China takes heat after tragic flight of Tibetan teenager
The shooting death of a would-be refugee by a Chinese patrolman places the Middle Kingdom's human rights record under scrutiny.
The two teenage girls were best friends. In their tiny farming village in Tibet, they had stayed up late many nights over four years plotting their escape.Skip to next paragraph
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Kelsang Namtso had become a Buddhist nun just last year, at the tender age of 16. Her friend, Dolma Palkyi, 16, wanted to go to India, and meet the Dalai Lama, the exiled spiritual leader of Tibetan Buddhism, before taking her vows.
Dolma says she managed to save nearly $1,400 for the arduous journey through the Himalayas. Half would go to the smugglers. In early September, the girls loaded their backpacks with yak butter, cheese, and barley, and finally set off.
Seventeen days later, Kelsang lay dying in the snow after an attack, captured by Western tourists' cameras, that is becoming an international incident and a stain on China's human rights record.
The girls' journey began with a two-day truck ride west from the Tibetan capital city of Lhasa. They joined a group of 73 others, led by two smugglers, making the mountain crossing. For the next two weeks, the group walked mostly at night and slept during the day, at times braving high winds and deep snow.
As morning dawned on Sept. 30, Kelsang was trudging through chest-deep snow. Her pack was nearly empty. "For the last three days we had no food," says Thupten Tsering, a monk who is seeking religious freedom in India. At a press conference Monday in New Delhi, he and others recounted their escape for the first time.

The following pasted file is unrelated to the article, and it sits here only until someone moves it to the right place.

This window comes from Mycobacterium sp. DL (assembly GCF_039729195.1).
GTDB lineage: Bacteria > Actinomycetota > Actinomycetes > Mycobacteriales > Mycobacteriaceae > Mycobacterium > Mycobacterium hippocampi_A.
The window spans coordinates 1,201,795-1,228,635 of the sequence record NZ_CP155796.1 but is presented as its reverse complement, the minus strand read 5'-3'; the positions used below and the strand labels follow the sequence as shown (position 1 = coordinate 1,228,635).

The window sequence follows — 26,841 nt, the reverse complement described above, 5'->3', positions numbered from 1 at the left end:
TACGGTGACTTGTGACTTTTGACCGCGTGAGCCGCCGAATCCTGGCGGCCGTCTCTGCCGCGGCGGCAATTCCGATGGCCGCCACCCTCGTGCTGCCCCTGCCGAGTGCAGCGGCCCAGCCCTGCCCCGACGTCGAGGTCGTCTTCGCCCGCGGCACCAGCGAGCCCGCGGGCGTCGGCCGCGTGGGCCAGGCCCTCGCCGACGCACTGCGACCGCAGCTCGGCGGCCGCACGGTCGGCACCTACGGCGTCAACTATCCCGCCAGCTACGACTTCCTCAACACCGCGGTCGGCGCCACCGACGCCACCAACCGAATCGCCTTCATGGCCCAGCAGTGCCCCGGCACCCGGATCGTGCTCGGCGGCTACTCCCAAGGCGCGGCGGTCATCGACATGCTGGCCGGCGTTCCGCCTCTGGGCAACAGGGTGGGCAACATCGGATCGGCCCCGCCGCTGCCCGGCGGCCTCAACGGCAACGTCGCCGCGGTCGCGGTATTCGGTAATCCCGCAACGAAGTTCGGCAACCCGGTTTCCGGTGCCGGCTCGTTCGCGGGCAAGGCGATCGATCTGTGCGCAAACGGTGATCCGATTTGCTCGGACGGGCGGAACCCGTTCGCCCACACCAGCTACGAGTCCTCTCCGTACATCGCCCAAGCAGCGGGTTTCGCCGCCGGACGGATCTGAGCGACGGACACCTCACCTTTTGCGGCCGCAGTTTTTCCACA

The group was walking single file and had just reached the 18,753-foot Nangpa La Pass when they heard the distinct "zing" of bullets passing on either side. "They were shooting all around," says Tenzin Wangmo, one of three nuns walking directly behind Kelsang. They never saw the Chinese policemen. "When the shooting was going on I just prayed to His Holiness the Dali Lama to kindly save us," she recounted softly.
When a bullet hit young Kelsang, she collapsed into the snow, crying that she had been hit and asked for help. But the nuns themselves were weak with cold, fatigue, and hunger. Still Ms. Wangmo says she made an attempt to grab the fallen woman's arm and pull her along. She was unsuccessful, she says: "There was a monk from the group who said, 'She is dead – if we don't run away we will all be finished.' "
When the shooting started they dropped everything – a sleeping mat and what little extra clothing they had carried on their backs – and ran until evening. That night, lacking food and blankets, they huddled together for warmth.
The next day they walked until finding a small group of nomads with three tents who agreed to sell them provisions. From there they met up with other members of the group with whom they walked for five more days before arriving at the Tibetan refugee center in Katmandu, Nepal.
"We were best friends," says Dolma Palkyi, who was separated from her teenage friend at the time of the shooting and only heard of her death days later. "Still, I cannot believe it," she says, wiping away the tears, "I've lost everything."
About half the group was captured by Chinese police. The Chinese Foreign Ministry announced the death of a second victim, a 23-year-old male, days later in a hospital, stating he died from "oxygen shortage." China's official news agency, Xinhua, reported on Oct. 12 that Chinese police opened fire in self-defense after the Tibetans attacked them.